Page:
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North America, Mexico, Chihuahua, Basaseachic Waterfall National Park, The Cascade Wall, Subiendo el Arcoiris

The Cascade Wall, Subiendo el Arcoiris. Though about the size and depth of Yosemite, the immense and expansive area of Basaseachic Waterfall National Park hosts almost no routes. El Gigante, the major wall of the area, is up to 1000 meters high and has seen only two ascents, both by Cecilia Buil and Carlos Garcia. Apart from these expeditions in the Candamenia Canyon, there are only a few other routes.

The Cascade Wall, home to Cascada de Basaseachic (Basaseachic Falls), has three routes now. In the 1990s, either a Yugoslavian or a Mexican team is thought to have climbed a large corner system that is about 350 meters long. A blank-looking wall in between the corner and the main arĂȘte has bolts linking some thin seams; this appears to be either an aid line or a rappel route.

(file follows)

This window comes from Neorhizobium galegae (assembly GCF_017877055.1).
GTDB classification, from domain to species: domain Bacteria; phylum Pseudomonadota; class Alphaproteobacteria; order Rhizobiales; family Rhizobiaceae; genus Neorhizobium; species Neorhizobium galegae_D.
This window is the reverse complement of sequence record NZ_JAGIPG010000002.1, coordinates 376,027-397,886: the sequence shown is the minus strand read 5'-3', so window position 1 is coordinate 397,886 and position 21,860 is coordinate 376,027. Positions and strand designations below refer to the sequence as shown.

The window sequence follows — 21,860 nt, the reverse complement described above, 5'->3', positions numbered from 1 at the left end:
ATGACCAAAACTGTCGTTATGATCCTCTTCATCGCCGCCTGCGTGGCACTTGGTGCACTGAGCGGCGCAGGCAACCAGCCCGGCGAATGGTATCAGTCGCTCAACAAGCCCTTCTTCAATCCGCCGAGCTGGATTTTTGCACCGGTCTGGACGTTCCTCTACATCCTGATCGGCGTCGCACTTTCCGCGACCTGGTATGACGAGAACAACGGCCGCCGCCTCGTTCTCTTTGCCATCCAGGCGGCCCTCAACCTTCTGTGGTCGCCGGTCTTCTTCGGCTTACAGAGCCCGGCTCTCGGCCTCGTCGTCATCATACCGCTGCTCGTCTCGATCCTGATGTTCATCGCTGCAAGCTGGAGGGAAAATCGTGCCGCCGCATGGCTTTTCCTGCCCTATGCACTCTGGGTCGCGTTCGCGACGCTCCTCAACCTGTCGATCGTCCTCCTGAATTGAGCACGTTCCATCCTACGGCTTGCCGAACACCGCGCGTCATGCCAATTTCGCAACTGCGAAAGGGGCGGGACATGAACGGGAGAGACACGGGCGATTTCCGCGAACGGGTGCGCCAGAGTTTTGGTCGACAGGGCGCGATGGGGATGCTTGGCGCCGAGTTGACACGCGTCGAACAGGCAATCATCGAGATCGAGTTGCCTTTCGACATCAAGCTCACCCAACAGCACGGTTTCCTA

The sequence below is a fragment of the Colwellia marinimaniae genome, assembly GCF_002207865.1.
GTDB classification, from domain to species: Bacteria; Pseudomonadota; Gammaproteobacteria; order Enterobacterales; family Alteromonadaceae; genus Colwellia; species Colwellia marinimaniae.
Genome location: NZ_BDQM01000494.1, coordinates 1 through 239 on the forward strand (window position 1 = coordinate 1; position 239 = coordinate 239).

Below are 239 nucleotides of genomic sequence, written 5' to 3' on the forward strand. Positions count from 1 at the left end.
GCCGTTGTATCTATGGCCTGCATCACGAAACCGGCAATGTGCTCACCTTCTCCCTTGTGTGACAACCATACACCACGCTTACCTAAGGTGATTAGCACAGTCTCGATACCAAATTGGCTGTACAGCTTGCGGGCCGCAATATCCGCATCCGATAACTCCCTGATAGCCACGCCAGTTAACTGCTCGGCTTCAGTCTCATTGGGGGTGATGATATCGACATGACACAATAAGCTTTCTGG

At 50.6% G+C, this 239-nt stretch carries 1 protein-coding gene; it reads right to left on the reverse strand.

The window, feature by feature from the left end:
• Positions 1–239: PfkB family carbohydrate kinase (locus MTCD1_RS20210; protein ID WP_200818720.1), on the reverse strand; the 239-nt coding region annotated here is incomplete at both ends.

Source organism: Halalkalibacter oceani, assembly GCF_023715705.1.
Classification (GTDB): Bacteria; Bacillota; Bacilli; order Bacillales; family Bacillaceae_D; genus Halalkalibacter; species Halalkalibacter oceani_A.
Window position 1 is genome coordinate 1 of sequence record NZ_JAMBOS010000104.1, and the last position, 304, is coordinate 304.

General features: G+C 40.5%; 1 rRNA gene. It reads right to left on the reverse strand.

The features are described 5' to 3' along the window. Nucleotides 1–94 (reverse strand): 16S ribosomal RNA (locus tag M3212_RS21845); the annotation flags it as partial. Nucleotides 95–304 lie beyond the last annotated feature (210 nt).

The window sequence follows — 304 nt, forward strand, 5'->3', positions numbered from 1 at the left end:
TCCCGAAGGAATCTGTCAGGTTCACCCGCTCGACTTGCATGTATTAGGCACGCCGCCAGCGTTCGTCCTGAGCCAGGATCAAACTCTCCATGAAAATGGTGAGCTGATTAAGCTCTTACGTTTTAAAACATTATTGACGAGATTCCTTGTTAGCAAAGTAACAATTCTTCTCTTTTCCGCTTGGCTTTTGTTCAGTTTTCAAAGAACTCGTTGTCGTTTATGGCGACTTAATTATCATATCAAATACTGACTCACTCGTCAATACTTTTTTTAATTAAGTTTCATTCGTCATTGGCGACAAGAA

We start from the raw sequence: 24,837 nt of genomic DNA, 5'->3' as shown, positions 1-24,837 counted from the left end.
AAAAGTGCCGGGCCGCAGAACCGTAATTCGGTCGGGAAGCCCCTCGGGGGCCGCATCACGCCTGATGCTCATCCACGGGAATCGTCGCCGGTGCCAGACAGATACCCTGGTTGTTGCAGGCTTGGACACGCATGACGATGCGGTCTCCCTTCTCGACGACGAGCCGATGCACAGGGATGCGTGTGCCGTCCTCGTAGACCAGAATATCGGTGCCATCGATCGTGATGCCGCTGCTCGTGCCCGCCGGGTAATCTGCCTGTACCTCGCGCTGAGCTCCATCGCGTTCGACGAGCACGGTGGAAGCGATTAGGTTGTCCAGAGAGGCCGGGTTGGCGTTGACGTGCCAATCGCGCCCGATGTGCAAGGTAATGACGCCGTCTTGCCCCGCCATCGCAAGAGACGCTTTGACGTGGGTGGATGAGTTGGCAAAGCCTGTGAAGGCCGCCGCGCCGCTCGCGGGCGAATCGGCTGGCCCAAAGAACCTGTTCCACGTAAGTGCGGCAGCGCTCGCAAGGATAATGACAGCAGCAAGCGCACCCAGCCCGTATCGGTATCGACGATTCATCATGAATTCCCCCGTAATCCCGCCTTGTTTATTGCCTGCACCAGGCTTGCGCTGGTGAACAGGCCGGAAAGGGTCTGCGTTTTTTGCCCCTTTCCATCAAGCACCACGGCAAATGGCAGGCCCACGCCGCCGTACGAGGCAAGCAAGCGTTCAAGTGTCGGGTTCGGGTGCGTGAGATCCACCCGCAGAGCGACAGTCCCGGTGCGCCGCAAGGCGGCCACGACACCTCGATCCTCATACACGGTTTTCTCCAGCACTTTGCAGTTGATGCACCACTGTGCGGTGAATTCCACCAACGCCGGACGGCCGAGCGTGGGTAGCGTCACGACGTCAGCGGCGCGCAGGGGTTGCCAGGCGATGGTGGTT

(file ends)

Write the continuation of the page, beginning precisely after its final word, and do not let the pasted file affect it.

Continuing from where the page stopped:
In winter, 2001, Germans Dierk Sittner and Pete Daumeister and I climbed a 300-meter, ten-pitch sport route on a prominent steep buttress to the right of the other lines. Though we did not free the route, we estimate it will go free at 5.13. Subiendo el Arcoiris (IV 5.12c A0 or 5.13b?) ascends a prow left of a huge waterfall for 900 feet. Our route is farther right than other routes on the wall, and climbs through sequences of andesite and rhyolite. The climbing in this remarkable canyon is excellent and steep. A sport crag with about 50 routes exists just outside the park at Rancho San Lorenzo.

Lucas Laeser